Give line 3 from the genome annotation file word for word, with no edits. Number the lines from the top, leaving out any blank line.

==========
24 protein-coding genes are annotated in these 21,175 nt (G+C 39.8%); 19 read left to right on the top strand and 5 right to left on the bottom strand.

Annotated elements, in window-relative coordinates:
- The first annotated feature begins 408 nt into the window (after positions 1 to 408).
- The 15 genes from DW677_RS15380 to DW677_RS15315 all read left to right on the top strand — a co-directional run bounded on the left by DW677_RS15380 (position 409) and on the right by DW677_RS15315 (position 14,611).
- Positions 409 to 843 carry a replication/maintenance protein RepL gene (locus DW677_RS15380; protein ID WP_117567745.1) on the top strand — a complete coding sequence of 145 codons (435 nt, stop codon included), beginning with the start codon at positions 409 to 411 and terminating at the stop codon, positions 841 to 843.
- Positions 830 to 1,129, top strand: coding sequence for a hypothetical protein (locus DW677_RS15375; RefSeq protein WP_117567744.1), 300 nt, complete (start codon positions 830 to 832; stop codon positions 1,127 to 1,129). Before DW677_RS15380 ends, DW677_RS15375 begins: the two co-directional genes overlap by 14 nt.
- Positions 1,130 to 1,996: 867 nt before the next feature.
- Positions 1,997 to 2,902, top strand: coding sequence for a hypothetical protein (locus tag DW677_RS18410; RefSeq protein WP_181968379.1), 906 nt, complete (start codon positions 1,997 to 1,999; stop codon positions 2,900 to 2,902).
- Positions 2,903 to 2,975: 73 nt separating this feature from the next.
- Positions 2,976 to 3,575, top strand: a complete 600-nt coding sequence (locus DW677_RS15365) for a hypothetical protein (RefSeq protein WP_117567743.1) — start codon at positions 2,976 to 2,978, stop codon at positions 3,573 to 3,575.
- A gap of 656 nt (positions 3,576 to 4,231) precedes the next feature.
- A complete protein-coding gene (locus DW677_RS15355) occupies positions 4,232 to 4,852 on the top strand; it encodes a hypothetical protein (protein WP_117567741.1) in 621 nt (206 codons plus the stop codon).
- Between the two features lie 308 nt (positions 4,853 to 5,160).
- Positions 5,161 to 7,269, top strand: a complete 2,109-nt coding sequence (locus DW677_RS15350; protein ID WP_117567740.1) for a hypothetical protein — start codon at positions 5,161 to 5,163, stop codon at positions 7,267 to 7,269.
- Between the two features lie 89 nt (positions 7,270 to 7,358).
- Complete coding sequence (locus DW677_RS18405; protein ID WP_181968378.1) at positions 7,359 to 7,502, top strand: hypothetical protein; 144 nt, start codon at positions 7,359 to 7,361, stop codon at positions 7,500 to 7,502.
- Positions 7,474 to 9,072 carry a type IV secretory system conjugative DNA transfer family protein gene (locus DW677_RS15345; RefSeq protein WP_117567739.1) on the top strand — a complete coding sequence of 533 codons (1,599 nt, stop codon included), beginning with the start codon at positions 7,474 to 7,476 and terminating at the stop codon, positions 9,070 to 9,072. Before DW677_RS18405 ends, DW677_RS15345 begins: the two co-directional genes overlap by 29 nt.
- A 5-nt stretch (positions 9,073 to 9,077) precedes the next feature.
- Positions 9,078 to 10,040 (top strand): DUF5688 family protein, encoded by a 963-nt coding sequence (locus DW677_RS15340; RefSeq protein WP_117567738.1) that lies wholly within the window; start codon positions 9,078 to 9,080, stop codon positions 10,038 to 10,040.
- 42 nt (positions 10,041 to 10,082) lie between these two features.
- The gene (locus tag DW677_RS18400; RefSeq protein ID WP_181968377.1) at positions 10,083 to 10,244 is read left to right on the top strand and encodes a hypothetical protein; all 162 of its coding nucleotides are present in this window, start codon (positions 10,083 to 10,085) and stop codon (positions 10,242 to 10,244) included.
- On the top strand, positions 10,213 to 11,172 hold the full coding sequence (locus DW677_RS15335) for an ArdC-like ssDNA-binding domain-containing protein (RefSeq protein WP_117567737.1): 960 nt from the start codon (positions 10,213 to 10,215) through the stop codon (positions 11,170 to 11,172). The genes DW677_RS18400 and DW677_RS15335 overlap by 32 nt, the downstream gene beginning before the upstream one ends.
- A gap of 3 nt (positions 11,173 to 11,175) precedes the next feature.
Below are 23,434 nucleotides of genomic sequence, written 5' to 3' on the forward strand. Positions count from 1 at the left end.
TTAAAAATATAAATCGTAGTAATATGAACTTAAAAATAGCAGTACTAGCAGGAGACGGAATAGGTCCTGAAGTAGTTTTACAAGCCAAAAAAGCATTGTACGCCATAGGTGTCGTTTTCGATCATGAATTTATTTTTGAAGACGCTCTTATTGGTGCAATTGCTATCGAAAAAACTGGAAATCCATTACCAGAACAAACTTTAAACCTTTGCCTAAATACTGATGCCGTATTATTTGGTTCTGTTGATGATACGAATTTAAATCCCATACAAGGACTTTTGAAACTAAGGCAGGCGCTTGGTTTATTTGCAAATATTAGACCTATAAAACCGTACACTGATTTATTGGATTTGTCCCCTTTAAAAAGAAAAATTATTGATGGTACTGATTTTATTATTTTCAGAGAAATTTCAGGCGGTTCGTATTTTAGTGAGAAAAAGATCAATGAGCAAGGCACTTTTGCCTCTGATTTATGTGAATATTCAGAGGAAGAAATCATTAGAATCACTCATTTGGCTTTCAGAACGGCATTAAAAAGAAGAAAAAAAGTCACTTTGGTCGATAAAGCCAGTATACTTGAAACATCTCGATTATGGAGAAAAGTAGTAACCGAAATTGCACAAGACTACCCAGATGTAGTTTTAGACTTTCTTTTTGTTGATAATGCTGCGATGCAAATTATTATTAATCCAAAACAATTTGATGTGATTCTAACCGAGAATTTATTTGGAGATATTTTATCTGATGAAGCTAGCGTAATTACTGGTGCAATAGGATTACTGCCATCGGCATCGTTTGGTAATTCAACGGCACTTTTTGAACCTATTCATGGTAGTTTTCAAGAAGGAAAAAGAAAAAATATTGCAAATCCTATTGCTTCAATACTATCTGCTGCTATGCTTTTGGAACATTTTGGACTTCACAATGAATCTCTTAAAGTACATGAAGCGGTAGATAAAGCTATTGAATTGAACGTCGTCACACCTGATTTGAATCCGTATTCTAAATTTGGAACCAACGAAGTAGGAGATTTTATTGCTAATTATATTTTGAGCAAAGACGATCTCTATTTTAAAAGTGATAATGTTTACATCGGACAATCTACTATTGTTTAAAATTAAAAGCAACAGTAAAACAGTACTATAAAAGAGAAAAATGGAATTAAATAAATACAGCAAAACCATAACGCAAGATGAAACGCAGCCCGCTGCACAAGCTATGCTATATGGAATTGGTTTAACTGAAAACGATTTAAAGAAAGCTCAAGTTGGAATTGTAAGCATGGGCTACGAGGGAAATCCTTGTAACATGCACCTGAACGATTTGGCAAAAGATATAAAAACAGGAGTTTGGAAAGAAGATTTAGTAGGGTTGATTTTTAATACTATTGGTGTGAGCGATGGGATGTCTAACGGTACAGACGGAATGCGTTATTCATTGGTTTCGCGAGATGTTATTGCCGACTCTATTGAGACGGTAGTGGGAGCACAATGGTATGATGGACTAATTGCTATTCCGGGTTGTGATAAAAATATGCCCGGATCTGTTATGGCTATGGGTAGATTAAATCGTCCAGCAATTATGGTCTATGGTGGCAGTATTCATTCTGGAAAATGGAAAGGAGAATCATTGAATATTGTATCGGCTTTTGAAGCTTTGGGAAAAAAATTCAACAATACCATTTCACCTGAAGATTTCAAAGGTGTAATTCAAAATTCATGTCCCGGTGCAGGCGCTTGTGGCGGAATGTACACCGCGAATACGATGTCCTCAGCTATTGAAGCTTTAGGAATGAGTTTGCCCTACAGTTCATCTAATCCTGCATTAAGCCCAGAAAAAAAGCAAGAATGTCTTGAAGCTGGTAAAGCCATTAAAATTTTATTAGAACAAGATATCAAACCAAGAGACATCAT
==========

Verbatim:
- The first annotated feature begins 408 nt into the window (after positions 1 to 408).